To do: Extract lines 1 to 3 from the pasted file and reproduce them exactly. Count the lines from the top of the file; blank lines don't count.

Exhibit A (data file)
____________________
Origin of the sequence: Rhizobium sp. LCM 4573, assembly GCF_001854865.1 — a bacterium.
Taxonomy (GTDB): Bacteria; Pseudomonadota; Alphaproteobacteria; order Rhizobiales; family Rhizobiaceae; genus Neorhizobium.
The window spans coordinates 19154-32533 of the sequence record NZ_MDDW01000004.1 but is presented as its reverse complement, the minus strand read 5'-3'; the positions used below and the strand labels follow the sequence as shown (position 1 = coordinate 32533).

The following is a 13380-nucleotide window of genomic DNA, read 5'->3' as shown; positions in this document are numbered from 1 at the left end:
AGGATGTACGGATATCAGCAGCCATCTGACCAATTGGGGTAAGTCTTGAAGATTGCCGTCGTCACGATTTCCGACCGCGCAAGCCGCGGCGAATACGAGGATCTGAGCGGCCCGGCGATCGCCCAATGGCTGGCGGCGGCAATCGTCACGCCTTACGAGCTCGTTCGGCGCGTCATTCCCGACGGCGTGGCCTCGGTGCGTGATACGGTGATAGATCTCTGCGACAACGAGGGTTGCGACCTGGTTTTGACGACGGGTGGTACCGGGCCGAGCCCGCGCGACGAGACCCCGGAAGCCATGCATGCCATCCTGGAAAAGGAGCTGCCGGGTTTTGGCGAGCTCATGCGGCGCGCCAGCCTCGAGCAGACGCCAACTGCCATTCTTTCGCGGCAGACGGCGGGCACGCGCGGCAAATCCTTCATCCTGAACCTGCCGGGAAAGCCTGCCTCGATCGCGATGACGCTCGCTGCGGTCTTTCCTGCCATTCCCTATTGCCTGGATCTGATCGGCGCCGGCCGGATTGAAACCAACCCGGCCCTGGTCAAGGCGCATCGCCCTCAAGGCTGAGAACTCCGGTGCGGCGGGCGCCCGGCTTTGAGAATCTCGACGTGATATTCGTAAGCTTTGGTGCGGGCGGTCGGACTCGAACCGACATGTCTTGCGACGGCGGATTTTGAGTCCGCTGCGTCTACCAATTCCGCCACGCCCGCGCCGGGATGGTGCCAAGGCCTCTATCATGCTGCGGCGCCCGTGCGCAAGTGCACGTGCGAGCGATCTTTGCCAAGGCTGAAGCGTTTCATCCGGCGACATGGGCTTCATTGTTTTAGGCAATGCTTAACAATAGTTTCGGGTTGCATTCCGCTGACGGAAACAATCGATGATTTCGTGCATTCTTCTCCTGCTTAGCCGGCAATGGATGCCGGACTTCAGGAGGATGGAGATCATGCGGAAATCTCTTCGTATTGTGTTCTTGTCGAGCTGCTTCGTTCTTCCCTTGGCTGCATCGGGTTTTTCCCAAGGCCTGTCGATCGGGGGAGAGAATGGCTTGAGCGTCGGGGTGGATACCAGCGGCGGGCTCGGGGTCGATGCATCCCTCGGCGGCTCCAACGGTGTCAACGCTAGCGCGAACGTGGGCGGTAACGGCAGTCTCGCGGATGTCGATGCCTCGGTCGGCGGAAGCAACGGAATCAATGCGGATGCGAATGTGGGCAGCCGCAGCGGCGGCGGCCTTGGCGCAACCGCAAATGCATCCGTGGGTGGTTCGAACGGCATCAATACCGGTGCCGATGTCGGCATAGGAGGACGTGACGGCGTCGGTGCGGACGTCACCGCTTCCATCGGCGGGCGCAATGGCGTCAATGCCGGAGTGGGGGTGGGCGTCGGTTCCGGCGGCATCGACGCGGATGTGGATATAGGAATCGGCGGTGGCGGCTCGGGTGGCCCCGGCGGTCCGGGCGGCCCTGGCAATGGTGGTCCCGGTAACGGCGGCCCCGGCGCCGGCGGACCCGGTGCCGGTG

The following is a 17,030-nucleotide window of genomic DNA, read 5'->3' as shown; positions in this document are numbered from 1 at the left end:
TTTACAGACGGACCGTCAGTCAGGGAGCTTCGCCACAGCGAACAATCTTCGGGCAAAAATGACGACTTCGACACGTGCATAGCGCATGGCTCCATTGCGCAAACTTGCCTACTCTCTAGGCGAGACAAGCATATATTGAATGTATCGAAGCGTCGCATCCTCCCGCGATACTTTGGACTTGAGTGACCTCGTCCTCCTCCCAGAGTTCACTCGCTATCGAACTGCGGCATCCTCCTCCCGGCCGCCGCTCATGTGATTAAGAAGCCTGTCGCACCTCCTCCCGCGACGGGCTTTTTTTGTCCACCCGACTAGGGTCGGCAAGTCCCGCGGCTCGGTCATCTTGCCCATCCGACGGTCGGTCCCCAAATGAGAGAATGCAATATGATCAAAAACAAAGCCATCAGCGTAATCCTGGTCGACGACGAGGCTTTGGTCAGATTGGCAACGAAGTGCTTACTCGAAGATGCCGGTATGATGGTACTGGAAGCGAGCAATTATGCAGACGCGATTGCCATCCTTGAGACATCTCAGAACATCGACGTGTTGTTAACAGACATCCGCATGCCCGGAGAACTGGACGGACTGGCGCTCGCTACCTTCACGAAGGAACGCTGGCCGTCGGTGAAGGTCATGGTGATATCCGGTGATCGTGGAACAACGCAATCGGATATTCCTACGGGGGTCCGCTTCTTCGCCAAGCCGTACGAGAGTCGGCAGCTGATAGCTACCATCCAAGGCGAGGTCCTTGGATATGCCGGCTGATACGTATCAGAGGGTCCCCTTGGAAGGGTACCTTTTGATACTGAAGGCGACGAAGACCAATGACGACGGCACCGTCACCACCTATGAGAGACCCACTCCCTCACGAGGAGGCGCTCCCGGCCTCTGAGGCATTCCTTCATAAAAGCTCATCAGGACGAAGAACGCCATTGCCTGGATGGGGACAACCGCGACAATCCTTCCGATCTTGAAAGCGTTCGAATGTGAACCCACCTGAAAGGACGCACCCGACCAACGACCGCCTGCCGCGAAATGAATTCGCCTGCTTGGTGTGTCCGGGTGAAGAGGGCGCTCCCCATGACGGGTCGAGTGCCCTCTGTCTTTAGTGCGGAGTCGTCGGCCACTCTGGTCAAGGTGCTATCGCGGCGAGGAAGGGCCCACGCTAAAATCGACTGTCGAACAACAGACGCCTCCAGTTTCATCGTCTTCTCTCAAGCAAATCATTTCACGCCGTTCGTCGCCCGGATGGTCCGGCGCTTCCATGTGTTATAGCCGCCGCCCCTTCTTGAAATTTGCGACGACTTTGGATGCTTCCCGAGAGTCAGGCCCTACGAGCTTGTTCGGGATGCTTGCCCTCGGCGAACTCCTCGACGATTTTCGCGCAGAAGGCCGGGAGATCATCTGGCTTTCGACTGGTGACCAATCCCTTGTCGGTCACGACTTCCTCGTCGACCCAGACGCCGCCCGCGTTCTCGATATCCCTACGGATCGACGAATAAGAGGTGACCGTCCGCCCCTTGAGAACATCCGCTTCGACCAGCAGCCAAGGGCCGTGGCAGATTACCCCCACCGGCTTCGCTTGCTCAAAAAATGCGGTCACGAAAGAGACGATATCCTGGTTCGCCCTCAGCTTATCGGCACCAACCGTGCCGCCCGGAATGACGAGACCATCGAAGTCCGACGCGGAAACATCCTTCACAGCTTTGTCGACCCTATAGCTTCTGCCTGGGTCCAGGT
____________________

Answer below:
Origin of the sequence: Rhizobium sp. LCM 4573, assembly GCF_001854865.1 — a bacterium.
Taxonomy (GTDB): Bacteria; Pseudomonadota; Alphaproteobacteria; order Rhizobiales; family Rhizobiaceae; genus Neorhizobium.
The window spans coordinates 19154-32533 of the sequence record NZ_MDDW01000004.1 but is presented as its reverse complement, the minus strand read 5'-3'; the positions used below and the strand labels follow the sequence as shown (position 1 = coordinate 32533).